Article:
Within weeks of opening in one of San Diego's trendiest downtown neighborhoods, Market Street Village's 80 studio rental units were nearly full.

“We find that studios are in more demand than other units,” says Jim Rivard, a principal and director of real estate with SRM Development, the Spokane, Wash.-based company that developed the 229-unit Market Street Village. “Studios lease up more quickly because they are more desirable for a single person in high-rent areas.” Market Street Village's studio units range from 491 square feet to 658 square feet and rent for $1,095 to $1,410.

Market Street Village is SRM Development's second rental project in San Diego with such a large number of studio units. The company also owns Entrada, a 173-unit property with a unit mix of 75 percent studios.

LIGHTER FARE: Studio units in the 210-unit Depot in downtown Fort Worth, Texas, feel much bigger than they actually are because they boast plenty of windows to bring in light. “A lot of savvy developers are putting more studio units in their buildings because they get more money per square foot, and they can build more units in the building,” says Eric Naslund, principal of Studio E Architects, the San Diego-based firm that designed Entrada and Market Street Village.

While these studio units may be small—they typically range from 450 square feet to 650 square feet—the trendiest units feature high-end finishes to attract residents, as well as large windows and balconies to make small spaces look bigger. They boast defined sleeping areas, open kitchens, and amenities such as decorative half-walls, built-ins, walk-in closets, and washers and dryers.

The most desirable studio units offer far more than affordability: They are stylish, comfortable, and luxurious. “Years ago, studios were the cheapest option and attracted people with limited income. They were just small boxes with little design put into them,” says Ron Harwick, principal with James, Harwick + Partners, a Dallas-based firm that has designed several multi-family properties with studio units. “Residents today are more discerning. They're buying into the urban lifestyle, and they're looking for something special in their studios.”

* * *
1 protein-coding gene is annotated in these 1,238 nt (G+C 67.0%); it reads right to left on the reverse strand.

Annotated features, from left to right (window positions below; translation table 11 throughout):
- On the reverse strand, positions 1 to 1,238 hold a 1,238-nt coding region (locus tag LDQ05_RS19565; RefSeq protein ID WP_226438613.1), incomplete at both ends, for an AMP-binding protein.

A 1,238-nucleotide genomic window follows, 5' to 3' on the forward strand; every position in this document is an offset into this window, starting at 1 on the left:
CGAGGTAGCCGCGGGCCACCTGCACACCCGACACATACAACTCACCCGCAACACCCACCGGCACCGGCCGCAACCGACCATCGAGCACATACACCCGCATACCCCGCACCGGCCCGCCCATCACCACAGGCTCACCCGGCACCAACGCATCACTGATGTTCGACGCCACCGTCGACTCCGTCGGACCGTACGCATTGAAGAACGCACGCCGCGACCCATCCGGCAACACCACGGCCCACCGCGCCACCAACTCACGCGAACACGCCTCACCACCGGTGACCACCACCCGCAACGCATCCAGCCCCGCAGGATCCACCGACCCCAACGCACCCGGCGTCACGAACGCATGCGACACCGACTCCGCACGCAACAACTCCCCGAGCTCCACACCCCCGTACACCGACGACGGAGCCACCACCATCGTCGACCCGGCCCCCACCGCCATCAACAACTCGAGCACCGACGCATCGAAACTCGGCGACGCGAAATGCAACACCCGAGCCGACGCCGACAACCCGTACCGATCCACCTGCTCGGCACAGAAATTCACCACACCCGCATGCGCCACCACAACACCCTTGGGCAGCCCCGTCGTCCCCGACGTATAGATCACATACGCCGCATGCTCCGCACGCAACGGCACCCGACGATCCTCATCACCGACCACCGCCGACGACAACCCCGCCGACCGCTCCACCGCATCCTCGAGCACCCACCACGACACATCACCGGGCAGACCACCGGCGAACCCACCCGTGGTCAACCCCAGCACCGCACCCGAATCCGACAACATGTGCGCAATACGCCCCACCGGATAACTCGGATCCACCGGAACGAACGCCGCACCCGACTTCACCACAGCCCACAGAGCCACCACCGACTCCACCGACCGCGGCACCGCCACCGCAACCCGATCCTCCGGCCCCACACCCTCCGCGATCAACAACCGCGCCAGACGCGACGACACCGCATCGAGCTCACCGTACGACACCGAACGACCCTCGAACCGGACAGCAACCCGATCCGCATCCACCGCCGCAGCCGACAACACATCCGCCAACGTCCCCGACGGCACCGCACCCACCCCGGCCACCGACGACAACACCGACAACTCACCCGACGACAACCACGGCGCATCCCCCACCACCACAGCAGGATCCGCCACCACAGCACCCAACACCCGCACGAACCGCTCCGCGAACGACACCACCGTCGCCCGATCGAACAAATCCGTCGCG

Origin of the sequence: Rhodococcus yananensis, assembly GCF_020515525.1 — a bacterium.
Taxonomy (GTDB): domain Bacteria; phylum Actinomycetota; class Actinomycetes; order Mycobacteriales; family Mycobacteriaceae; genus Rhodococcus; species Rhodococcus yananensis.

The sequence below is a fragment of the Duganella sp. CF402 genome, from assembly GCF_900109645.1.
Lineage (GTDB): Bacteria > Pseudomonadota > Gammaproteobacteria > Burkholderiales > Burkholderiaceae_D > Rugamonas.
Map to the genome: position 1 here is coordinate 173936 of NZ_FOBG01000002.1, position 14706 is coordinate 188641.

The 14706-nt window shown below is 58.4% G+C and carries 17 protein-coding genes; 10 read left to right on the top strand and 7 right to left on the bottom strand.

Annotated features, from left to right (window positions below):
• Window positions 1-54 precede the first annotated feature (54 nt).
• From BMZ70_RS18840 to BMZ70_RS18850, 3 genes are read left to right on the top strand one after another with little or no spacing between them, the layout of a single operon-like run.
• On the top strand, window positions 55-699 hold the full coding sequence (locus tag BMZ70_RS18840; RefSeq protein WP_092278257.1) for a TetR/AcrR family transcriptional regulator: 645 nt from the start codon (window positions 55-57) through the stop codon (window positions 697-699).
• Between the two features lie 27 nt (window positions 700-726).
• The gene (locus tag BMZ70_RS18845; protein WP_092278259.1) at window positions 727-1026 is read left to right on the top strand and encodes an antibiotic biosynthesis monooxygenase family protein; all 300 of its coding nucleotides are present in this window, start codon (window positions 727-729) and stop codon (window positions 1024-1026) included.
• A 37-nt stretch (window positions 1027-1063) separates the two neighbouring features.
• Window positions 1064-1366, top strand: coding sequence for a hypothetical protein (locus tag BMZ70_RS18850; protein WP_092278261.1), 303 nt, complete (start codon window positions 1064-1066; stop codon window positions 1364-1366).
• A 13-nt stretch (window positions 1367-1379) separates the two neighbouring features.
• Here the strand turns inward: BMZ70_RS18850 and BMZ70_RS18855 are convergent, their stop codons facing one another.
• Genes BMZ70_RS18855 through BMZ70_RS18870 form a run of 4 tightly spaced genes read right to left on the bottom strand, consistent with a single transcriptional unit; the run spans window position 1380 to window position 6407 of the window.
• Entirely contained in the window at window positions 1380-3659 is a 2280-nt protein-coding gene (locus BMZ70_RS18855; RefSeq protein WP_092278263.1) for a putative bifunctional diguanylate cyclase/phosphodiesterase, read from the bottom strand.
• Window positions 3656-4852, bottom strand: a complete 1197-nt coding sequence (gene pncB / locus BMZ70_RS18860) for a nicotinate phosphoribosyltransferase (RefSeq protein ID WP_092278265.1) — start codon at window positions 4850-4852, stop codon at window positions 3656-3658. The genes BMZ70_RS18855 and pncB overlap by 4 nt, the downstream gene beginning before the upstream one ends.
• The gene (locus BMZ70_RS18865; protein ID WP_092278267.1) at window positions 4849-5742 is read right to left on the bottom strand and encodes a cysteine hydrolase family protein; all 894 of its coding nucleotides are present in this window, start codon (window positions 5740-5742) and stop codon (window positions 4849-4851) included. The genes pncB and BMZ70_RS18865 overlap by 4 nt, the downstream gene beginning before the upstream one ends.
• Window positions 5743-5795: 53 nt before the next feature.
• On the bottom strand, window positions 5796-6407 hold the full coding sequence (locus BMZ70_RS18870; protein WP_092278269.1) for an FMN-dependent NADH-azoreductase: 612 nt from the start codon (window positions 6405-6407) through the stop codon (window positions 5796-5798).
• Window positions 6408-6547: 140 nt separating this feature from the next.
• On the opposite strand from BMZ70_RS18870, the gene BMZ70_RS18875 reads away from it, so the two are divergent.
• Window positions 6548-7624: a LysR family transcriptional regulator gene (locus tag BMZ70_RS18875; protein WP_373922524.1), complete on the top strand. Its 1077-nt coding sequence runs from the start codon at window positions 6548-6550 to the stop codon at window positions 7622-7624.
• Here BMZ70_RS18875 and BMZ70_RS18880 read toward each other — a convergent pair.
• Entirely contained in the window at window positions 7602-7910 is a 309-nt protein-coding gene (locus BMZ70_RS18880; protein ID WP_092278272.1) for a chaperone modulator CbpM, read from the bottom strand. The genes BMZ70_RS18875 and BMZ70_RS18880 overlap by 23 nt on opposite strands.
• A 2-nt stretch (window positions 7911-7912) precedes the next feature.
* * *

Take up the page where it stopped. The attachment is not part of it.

TWO STEPS TO DAYLIGHT People are willing to give up “real space” as long as their studios feel spacious and boast luxurious finishes, says Stuart Leipziger, senior associate with The Lawrence Group, a St. Louis-based firm that is transforming the Marquette, a downtown World War I-era office building, into rental and for-sale residential units. The firm is serving as both architect and developer.

With a blank slate, The Lawrence Group decided to create double-loaded corridors in each wing of the 22-story building so all units would have plenty of windows and daylight, Leipziger says. Studio units are long and narrow, stretching along window walls and ranging from 550 square feet to 650 square feet. With so many windows, the units look much larger, he notes.

“It's the two steps to daylight theory,” says James Loewenberg, co-CEO of Magellan Development, a Chicago-based firm that designed and developed the 28-acre Lakeshore East project, which includes several high-rise residential buildings such as the 608-unit Tides and the 548-unit Shoreham. “When you walk into a studio, you shouldn't have to take more than two steps before you see windows, which bring in light and air and make units feel much bigger.” Roughly 47 percent of the rental units in Lakeshore East are studios.

Increasing ceiling heights to 10 feet and adding balconies also helps create a feeling of space. “If you walked into a unit with an 8-foot ceiling versus one with a 10-foot ceiling, the difference is dramatic because of our psychological reaction to volume,” Harwick explains. His firm increased the ceiling height and added “Romeo and Juliet” balconies to the studio units in the Cityville-branded apartment projects in Dallas, which were developed by Dallas-based First Worthing.